German utility companies to build private 4G network
6am | Alan Burkitt-Gray
Energy and water companies in Germany commissioned Nokia to build them a private 4G network on the 450 MHz band.
Nokia has a contract until 2040 – when the 450 MHz license runs out – to build and maintain the system for 450connect, the company that will own the machine-to-machine (M2M) or Internet of Things (IoT) network.
Carsten Ullrich, CEO of 450connect, said: “Given the major challenges of building the 450 MHz platform, we are pleased to have Nokia as a strong and capable partner by our side over the long term. with whom we can meet the high technical requirements of our critical infrastructure operator customers.
450connect is owned by major German utilities, including E.ON and, through a separate consortium, EWE Netz, RheinEnergie and SachsenEnergie.
The German regulator, Bundesnetzagentur (BNetzA, Federal Network Agency), last year granted 450connect the service license for utilities on 450 MHz until 2040. The low frequency – far below that used by other mobile technologies – provides services with good coverage in buildings. BNetzA covers energy and water (plus railways) as well as telecommunications.
450connect, which also suggests 5G mobile technology will be used, wants to move fast, with test operations this year and the first customers connected in 2023. Nationwide rollout will be complete by 2025, Nokia said.
Dirk Lewandowski, Nokia Enterprise Vice President for Central and Eastern Europe, said: “The task of digitizing Germany’s critical infrastructure is of enormous strategic importance. Nokia can make an important contribution to securing this country’s energy supply through its private, industrial-grade 450 MHz LTE network, especially given the challenges posed by the energy transition towards decarbonization and decentralization. »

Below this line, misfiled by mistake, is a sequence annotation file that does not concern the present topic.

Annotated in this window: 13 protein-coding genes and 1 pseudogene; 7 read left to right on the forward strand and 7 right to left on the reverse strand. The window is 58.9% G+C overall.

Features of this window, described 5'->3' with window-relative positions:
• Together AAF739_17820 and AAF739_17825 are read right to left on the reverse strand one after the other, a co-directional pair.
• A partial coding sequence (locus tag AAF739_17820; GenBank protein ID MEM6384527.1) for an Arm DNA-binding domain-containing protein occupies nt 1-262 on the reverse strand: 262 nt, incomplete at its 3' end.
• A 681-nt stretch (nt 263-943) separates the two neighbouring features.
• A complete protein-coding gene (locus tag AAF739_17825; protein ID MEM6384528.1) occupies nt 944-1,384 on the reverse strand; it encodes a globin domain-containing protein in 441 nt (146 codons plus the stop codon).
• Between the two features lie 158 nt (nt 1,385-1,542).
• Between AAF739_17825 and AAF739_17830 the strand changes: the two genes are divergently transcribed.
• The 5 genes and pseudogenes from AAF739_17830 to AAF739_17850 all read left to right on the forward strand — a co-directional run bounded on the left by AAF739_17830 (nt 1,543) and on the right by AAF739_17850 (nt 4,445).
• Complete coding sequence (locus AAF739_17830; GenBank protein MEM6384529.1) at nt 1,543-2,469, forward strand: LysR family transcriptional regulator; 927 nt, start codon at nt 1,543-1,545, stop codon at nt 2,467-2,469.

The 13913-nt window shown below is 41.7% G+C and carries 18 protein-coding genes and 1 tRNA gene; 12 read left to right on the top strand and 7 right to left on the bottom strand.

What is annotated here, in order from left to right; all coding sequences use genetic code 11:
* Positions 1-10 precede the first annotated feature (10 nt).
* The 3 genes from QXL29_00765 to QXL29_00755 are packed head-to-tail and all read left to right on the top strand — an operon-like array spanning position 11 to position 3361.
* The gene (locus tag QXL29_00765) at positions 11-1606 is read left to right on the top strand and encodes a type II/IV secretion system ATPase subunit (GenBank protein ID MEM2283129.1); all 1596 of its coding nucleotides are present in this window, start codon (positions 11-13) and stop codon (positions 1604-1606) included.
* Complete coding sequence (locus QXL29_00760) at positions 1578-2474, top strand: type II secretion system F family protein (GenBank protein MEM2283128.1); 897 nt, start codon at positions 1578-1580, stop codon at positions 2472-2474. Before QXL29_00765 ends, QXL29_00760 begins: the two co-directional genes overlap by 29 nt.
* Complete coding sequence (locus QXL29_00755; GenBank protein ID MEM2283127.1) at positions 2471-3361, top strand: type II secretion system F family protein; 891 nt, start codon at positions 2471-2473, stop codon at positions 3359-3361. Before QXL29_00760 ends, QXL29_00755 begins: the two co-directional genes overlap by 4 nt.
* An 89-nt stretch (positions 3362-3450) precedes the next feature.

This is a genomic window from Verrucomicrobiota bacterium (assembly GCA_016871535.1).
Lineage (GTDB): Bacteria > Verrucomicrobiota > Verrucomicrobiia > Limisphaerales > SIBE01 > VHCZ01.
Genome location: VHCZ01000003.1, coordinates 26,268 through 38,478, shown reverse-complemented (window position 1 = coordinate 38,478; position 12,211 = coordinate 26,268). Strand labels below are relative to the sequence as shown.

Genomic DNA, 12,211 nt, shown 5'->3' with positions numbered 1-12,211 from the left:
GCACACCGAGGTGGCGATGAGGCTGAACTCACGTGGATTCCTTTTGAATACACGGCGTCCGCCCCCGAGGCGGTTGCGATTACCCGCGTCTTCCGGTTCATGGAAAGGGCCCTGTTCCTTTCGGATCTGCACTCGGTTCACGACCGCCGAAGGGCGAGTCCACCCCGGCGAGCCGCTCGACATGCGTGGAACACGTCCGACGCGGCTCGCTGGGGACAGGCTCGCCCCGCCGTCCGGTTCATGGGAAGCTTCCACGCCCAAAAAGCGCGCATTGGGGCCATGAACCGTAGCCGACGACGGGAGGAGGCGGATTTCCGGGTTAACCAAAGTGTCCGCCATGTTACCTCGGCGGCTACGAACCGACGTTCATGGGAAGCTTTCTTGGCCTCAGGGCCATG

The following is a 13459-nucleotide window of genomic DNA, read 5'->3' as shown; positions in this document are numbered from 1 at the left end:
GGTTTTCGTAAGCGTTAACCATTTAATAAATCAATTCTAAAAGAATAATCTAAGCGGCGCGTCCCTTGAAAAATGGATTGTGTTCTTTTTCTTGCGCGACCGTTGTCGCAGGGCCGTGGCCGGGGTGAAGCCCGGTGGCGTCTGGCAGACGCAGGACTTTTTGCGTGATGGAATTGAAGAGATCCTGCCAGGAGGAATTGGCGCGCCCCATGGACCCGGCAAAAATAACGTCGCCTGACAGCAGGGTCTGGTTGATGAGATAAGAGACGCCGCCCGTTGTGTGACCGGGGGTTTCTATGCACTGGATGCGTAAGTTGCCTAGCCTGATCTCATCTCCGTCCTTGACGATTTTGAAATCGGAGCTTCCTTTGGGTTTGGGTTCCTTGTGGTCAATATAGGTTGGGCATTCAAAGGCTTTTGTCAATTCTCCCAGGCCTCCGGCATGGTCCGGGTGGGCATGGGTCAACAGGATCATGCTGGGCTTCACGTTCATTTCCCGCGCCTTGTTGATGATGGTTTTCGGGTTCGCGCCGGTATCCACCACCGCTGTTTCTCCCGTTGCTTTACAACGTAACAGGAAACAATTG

Nokia will be responsible for the provision of radio system technology for the 450 MHz network, including core technology, radio stations, microwave radio links for the backhaul network and backup power systems. It will manage the provisioning and performance of all LTE components, including maintenance services, through 2040.
Lewandowski said: “We look forward to a close and trusting cooperation with 450connect on this long-term and important project for the Federal Republic of Germany.”
BNetzA withdrew the previous 450 MHz licenses at the end of 2020 and decided that the spectrum would be made available throughout Germany for critical infrastructure applications for mobile and fixed users.
The regulator said at the time: “This will help pave the way for the digitization of the energy transition, as the spectrum is uniquely suited to be used in building a highly available and resilient nationwide wireless network infrastructure. outages for sectors such as electricity, gas, water and district heating.
450MHz has been little used around the world for many years. From 1981 to 1982, the NMT analog mobile cellular network – which today would be called 1G, or first generation – covered Denmark, Finland, Norway and Sweden on a mix of 450 MHz and 900 MHz. Only 350 base stations covered the whole of Sweden, although little bandwidth was available to users.